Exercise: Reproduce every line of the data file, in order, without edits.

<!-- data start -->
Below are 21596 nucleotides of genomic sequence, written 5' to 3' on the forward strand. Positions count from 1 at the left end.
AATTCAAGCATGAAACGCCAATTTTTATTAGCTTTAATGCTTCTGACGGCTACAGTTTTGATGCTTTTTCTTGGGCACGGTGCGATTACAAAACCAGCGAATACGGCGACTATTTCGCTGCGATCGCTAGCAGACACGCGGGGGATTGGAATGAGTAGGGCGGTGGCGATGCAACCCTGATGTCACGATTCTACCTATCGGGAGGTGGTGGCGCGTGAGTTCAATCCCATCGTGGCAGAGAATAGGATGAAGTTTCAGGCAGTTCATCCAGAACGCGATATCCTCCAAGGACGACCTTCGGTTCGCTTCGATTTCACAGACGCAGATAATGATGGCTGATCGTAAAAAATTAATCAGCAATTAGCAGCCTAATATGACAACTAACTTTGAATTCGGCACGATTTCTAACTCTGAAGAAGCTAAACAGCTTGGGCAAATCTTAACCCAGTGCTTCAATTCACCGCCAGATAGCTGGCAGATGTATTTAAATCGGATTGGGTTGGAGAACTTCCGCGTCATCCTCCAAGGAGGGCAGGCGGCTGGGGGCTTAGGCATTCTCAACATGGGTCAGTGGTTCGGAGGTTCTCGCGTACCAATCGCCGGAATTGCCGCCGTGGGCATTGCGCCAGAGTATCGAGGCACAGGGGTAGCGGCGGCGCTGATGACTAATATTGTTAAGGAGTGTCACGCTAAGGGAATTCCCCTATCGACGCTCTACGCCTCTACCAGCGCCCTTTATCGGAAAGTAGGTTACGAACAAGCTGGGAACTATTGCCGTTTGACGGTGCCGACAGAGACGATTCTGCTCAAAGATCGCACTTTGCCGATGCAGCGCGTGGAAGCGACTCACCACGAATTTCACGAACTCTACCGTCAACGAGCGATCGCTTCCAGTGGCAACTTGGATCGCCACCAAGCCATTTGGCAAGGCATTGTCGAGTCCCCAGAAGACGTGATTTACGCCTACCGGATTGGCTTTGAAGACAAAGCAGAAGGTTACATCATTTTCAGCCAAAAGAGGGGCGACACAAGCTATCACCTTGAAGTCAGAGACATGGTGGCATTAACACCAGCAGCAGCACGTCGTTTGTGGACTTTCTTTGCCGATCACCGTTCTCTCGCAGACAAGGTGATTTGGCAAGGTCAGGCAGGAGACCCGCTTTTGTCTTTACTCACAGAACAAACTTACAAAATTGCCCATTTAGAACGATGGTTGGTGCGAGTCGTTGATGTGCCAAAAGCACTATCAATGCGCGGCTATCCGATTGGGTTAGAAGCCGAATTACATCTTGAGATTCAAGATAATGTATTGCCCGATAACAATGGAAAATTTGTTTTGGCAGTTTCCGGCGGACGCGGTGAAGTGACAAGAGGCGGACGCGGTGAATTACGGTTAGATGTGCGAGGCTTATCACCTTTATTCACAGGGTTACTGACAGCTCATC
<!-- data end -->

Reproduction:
Below are 21596 nucleotides of genomic sequence, written 5' to 3' on the forward strand. Positions count from 1 at the left end.
AATTCAAGCATGAAACGCCAATTTTTATTAGCTTTAATGCTTCTGACGGCTACAGTTTTGATGCTTTTTCTTGGGCACGGTGCGATTACAAAACCAGCGAATACGGCGACTATTTCGCTGCGATCGCTAGCAGACACGCGGGGGATTGGAATGAGTAGGGCGGTGGCGATGCAACCCTGATGTCACGATTCTACCTATCGGGAGGTGGTGGCGCGTGAGTTCAATCCCATCGTGGCAGAGAATAGGATGAAGTTTCAGGCAGTTCATCCAGAACGCGATATCCTCCAAGGACGACCTTCGGTTCGCTTCGATTTCACAGACGCAGATAATGATGGCTGATCGTAAAAAATTAATCAGCAATTAGCAGCCTAATATGACAACTAACTTTGAATTCGGCACGATTTCTAACTCTGAAGAAGCTAAACAGCTTGGGCAAATCTTAACCCAGTGCTTCAATTCACCGCCAGATAGCTGGCAGATGTATTTAAATCGGATTGGGTTGGAGAACTTCCGCGTCATCCTCCAAGGAGGGCAGGCGGCTGGGGGCTTAGGCATTCTCAACATGGGTCAGTGGTTCGGAGGTTCTCGCGTACCAATCGCCGGAATTGCCGCCGTGGGCATTGCGCCAGAGTATCGAGGCACAGGGGTAGCGGCGGCGCTGATGACTAATATTGTTAAGGAGTGTCACGCTAAGGGAATTCCCCTATCGACGCTCTACGCCTCTACCAGCGCCCTTTATCGGAAAGTAGGTTACGAACAAGCTGGGAACTATTGCCGTTTGACGGTGCCGACAGAGACGATTCTGCTCAAAGATCGCACTTTGCCGATGCAGCGCGTGGAAGCGACTCACCACGAATTTCACGAACTCTACCGTCAACGAGCGATCGCTTCCAGTGGCAACTTGGATCGCCACCAAGCCATTTGGCAAGGCATTGTCGAGTCCCCAGAAGACGTGATTTACGCCTACCGGATTGGCTTTGAAGACAAAGCAGAAGGTTACATCATTTTCAGCCAAAAGAGGGGCGACACAAGCTATCACCTTGAAGTCAGAGACATGGTGGCATTAACACCAGCAGCAGCACGTCGTTTGTGGACTTTCTTTGCCGATCACCGTTCTCTCGCAGACAAGGTGATTTGGCAAGGTCAGGCAGGAGACCCGCTTTTGTCTTTACTCACAGAACAAACTTACAAAATTGCCCATTTAGAACGATGGTTGGTGCGAGTCGTTGATGTGCCAAAAGCACTATCAATGCGCGGCTATCCGATTGGGTTAGAAGCCGAATTACATCTTGAGATTCAAGATAATGTATTGCCCGATAACAATGGAAAATTTGTTTTGGCAGTTTCCGGCGGACGCGGTGAAGTGACAAGAGGCGGACGCGGTGAATTACGGTTAGATGTGCGAGGCTTATCACCTTTATTCACAGGGTTACTGACAGCTCATC